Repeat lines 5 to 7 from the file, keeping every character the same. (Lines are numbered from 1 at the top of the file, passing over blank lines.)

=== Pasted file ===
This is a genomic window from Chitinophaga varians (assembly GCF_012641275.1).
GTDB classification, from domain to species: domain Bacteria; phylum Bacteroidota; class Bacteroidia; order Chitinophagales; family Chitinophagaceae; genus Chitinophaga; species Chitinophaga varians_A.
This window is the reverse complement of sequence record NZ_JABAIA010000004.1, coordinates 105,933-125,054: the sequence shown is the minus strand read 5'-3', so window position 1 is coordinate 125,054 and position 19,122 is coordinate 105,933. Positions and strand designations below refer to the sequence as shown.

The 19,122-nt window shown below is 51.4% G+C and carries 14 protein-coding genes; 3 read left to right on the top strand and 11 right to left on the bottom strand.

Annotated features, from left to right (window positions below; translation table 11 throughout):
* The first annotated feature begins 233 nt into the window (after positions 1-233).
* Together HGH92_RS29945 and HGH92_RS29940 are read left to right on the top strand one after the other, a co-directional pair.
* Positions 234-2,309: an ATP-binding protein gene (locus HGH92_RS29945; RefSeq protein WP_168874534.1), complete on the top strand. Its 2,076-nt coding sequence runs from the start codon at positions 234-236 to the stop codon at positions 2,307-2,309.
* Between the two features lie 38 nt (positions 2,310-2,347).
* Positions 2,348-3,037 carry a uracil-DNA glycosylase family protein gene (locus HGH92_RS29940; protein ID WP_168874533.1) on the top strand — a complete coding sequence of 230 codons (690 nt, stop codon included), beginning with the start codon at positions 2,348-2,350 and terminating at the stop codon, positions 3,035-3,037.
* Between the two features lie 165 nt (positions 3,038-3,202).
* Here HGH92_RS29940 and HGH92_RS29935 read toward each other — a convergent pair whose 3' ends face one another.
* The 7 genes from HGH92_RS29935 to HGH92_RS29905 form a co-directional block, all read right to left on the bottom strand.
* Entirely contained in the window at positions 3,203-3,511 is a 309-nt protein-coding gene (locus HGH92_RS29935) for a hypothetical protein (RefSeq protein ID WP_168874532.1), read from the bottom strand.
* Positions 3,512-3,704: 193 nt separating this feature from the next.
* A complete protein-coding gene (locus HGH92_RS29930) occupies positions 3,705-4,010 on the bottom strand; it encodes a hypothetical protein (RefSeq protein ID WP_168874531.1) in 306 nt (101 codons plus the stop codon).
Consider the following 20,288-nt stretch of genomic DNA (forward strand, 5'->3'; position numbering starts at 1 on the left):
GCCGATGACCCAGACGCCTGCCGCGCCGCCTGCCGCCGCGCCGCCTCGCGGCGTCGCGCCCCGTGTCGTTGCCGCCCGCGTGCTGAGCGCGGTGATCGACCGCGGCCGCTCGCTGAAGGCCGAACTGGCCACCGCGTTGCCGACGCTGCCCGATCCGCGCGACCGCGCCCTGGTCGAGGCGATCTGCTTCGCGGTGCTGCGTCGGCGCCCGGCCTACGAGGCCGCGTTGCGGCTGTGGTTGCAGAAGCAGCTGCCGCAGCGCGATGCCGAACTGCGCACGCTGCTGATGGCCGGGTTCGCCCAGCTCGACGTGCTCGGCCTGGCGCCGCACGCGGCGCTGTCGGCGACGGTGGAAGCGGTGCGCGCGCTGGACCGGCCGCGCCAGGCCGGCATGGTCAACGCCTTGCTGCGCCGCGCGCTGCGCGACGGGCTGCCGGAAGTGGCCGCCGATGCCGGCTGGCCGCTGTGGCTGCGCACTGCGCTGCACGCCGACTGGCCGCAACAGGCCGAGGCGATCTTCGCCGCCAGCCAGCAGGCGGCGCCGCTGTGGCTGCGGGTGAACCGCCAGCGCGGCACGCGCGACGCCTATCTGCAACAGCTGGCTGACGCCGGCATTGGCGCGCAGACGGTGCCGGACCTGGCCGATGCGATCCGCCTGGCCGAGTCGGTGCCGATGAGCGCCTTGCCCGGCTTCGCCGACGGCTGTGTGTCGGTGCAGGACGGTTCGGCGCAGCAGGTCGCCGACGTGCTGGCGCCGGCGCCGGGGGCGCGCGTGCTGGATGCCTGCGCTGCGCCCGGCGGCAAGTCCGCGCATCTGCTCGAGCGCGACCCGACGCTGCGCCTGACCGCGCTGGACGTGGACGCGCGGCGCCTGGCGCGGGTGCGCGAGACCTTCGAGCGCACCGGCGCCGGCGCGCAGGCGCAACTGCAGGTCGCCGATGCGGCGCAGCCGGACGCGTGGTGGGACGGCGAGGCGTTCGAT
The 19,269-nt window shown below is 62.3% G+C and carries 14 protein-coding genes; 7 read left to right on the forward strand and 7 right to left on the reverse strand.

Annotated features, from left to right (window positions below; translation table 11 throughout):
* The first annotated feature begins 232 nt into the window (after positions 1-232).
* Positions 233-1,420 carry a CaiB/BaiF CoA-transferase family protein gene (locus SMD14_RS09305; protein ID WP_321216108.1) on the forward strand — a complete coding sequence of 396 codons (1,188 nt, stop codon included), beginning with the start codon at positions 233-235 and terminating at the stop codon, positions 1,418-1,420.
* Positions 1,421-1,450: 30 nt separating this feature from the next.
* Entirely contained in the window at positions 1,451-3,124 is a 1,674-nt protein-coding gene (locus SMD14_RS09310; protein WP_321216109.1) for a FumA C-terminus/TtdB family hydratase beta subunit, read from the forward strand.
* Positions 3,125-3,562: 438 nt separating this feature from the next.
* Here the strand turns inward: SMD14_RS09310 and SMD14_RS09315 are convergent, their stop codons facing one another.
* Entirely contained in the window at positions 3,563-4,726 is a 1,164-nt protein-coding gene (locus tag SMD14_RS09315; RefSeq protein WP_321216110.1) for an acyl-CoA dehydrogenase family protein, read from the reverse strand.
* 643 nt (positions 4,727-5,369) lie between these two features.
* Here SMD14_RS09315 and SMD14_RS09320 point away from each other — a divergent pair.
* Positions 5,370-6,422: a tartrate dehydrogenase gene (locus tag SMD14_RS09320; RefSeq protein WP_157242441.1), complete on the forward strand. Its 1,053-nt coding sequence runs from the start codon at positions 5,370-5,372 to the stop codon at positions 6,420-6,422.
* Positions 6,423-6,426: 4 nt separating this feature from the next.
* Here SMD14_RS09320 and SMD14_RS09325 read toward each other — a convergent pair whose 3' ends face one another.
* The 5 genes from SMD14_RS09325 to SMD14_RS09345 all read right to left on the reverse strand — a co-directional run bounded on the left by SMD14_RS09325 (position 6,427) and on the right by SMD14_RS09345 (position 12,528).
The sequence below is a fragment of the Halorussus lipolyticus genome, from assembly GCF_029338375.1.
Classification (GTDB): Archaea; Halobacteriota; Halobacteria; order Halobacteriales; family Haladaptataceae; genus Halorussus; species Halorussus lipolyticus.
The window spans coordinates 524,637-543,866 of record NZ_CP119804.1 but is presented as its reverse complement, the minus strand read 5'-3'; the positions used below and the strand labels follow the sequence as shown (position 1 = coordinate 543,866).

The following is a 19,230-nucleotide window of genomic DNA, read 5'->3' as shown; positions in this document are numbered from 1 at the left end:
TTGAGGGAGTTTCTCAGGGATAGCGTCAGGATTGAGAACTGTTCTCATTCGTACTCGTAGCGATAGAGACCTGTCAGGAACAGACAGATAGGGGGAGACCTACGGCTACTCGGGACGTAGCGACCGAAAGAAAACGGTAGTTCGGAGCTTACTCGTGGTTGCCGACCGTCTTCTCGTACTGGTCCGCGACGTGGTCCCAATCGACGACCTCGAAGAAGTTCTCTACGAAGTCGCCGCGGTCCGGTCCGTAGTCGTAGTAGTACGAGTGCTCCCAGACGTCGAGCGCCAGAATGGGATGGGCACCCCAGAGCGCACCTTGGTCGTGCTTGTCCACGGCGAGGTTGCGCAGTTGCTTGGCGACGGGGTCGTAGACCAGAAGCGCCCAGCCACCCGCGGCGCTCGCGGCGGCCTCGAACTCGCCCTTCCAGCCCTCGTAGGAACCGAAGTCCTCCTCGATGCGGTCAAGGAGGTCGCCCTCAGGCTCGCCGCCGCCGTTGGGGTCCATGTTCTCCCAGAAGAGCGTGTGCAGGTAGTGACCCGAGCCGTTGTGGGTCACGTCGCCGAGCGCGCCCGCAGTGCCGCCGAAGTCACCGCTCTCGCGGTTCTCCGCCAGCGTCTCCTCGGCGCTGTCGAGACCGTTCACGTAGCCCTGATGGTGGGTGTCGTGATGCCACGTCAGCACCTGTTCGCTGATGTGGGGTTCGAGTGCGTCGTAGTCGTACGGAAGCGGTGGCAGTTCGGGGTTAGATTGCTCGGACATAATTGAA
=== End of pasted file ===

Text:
Annotated features, from left to right (window positions below; translation table 11 throughout):
* The first annotated feature begins 233 nt into the window (after positions 1-233).
* Together HGH92_RS29945 and HGH92_RS29940 are read left to right on the top strand one after the other, a co-directional pair.